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Falernia Syrah Reserva 2007

  • RP90
  • WS90
750ML / 14% ABV
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  • WW91
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2.7 19 Ratings
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2.7 19 Ratings
750ML / 14% ABV

Winemaker Notes

Very bright color; elegant nose with black pepper and floral notes. Medium-full bodied with very soft tannins and good balance. Great length and fruity after taste.

Critical Acclaim

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RP 90
Robert Parker's Wine Advocate
Purple, sexy nose, Asian spices, incense, wild blueberries; rich, layered, balanced, length.
WS 90
Wine Spectator
Dark and winey, but not heavy, with lots of ripe, fleshy plum and blackberry fruit layered with white pepper, iron and violet notes. There’s ample toast, but it’s well-integrated, with a long finish. Drink now through 2012.
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Falernia

Falernia

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Falernia, South America
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In 1951 Aldo Olivier Granola’s family moved to Chile and in 1971 he started planting grapevines for Pisco production. Around that time Aldo became convinced of the potential for producing superb wines in this semiarid valley. The Falernia project was born after he and his cousin Giorgio Flessati, famed Italian oenologist, joined forces. Falernia is an innovative venture given that it is Chile’s most northerly wine estate, a considerable distance from the country’s main winegrowing areas. The driving force has been a passion for the wine and the challenge of transforming a tract of desert into a green vineyard with enormous potential for producing premium wines. They use the latest technology and have the support of agronomists from Chile’s top universities and worldrenowned oenologists.

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Chile

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One of South America’s most important wine-producing countries, Chile is a reliable source of both budget-friendly wines and premium bottlings. Spanish settlers, Juan Jufre and Diego Garcia de Cáceres, most likely brought Vitis vinifera (Europe’s wine producing vine species) to the Central Valley of Chile some time in the 1550s. But Chile’s modern wine industry is largely the result of heavy investment from the 1990s.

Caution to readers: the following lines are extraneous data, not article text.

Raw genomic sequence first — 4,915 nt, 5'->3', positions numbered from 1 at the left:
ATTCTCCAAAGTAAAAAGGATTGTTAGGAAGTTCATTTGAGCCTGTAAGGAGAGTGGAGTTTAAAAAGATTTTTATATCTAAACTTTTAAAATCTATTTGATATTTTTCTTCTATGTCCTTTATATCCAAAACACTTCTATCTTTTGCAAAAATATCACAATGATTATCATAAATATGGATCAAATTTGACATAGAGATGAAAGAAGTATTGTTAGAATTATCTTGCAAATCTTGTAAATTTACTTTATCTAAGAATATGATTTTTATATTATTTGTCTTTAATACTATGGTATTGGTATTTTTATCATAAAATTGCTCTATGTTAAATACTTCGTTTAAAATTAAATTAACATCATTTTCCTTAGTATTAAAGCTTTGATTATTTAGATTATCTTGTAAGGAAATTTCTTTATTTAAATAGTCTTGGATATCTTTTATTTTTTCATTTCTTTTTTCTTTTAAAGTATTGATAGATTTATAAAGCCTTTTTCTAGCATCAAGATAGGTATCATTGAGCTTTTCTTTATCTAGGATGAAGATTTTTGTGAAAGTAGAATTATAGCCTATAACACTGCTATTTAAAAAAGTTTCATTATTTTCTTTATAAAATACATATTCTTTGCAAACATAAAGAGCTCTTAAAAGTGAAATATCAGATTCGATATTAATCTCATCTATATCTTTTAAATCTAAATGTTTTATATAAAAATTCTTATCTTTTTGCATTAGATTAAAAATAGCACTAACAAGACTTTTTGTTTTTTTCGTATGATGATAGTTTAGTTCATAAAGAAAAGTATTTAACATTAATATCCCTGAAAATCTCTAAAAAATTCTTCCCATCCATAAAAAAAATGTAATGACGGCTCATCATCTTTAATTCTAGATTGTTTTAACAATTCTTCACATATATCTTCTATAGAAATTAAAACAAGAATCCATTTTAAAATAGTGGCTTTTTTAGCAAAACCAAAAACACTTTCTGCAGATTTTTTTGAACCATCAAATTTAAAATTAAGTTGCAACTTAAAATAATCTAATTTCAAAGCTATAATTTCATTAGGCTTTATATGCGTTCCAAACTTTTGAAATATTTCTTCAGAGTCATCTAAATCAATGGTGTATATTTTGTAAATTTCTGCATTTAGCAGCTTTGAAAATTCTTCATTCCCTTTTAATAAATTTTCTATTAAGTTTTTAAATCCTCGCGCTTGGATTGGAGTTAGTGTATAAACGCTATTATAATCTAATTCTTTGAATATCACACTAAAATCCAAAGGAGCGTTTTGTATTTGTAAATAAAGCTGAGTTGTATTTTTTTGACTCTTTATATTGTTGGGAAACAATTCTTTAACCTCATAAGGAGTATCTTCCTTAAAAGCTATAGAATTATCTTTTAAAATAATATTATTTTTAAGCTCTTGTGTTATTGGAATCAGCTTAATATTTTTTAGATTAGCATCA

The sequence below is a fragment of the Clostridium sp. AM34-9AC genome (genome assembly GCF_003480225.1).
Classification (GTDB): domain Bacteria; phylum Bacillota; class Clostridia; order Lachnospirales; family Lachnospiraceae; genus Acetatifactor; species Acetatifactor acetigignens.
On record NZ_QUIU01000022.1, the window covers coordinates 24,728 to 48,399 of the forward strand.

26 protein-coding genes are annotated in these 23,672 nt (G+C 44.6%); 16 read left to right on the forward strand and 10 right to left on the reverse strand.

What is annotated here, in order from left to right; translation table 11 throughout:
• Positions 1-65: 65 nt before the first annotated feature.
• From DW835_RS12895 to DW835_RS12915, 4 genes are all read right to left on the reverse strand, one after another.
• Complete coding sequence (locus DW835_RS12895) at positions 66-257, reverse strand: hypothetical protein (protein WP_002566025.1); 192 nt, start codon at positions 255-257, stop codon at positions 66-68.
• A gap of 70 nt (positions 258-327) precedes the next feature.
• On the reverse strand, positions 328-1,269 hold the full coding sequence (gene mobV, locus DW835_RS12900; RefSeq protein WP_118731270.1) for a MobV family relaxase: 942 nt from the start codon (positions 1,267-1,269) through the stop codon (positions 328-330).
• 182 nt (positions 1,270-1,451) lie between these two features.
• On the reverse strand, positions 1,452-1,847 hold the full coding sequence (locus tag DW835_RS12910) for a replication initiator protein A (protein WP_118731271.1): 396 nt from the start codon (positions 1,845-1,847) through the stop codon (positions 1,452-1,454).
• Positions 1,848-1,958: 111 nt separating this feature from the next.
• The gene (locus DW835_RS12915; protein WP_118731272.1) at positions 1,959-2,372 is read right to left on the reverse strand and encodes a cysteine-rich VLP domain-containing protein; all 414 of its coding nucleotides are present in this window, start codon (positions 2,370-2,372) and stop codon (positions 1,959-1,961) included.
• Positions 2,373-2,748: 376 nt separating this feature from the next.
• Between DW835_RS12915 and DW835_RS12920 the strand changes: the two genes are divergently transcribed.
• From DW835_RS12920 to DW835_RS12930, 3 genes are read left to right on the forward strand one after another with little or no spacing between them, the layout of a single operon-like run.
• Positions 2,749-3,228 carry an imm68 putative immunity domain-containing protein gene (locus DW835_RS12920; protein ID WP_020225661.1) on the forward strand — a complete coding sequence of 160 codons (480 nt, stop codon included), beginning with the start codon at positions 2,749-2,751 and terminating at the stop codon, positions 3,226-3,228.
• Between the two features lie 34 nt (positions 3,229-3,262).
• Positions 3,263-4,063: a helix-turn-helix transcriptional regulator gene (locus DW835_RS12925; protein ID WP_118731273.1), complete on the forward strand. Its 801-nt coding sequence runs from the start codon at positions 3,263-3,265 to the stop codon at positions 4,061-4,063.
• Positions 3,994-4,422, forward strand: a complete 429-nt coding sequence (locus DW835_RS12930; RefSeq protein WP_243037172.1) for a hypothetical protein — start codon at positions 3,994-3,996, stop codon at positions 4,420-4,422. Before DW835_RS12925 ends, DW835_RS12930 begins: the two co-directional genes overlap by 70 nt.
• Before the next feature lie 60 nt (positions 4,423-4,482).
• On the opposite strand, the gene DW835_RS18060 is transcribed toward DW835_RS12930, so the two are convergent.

Long and narrow, Chile is geographically isolated, bordered by the Pacific Ocean to the west, the Andes Mountains to the east and the Atacama desert to the north. These natural borders allowed Chile to avoid the disastrous phylloxera infestation in the late 1800s and as a result, vines are often planted on their own rootstock rather than grafted (as is the case in much of the wine producing world).

Chile’s vineyards vary widely in climate and soil type from north to south. The Coquimbo region in the far north contains the Elqui and Limari Valleys, where minimal rainfall and intense sunlight are offset by chilly breezes from the Humboldt Current. While historically focused solely on Pisco production, today this area finds success with Chardonnay and Pinot Noir. The Aconcagua region contains the eponymous Aconcagua Valley—hot and dry and home to full-bodied red wines made from Cabernet Sauvignon, Syrah and Merlot—as well as Casablanca Valley and San Antonio Valley, which focus on Pinot Noir, Chardonnay and Sauvignon Blanc. The Central Valley is home to the Maipo, Rapel, Curicó and Maule Valleys, which produce a wide variety of red and white wines. Maipo in particular is known for Carmenère, Chile’s unofficial signature grape. In the up-and-coming southern regions of Bio Bio and Itata make excellent Riesling, Chardonnay and Pinot Noir.

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Syrah/Shiraz

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Marked by an unmistakable deep purple hue and savory aromatics, Syrah accounts for a good deal of some of the most intense, powerful and age-worthy reds in the world. Native to the Northern Rhône, Syrah still achieves some of its maximum potential here, especially from Hermitage and Côte-Rôtie.

Syrah also plays an important component in the canonical Southern Rhône blends based on Grenache, Syrah and Mourvèdre, adding color, depth, complexity and structure to the mix. Today these blends have become well-appreciated from key appellations of the New World, namely Australia, California and increasingly, with praise, from Washington.

In the Glass

Syrah typically shows aromas and flavors of purple fruits, fragrant violets, baking spice, white pepper and even bacon, smoke or black olive. In Australia, where it goes under the name Shiraz, it produces deep, dark, intense and often, jammy reds. While Northern Rhône examples are typically less fruity and more earthy, California appears increasingly capable of either style.

Perfect Pairings

Flavorful Moroccan-spiced lamb, grilled meats, spareribs and hard, aged cheeses are perfect with Syrah. Blue cheeses are perfect with a dense and fruit-driven Australian Shiraz.

Sommelier Secret

Due to the success of Australian “Shiraz,” winemakers throughout the world have adopted this synonym for Syrah when they have produced a plush and fruit forward wine made in the Australian style. As an aside, Australians are also fond of tempering their fruit-forward Shiraz by blending with Cabernet Sauvignon, which adds depth and structure.

WWH117809_2007 Item# 107329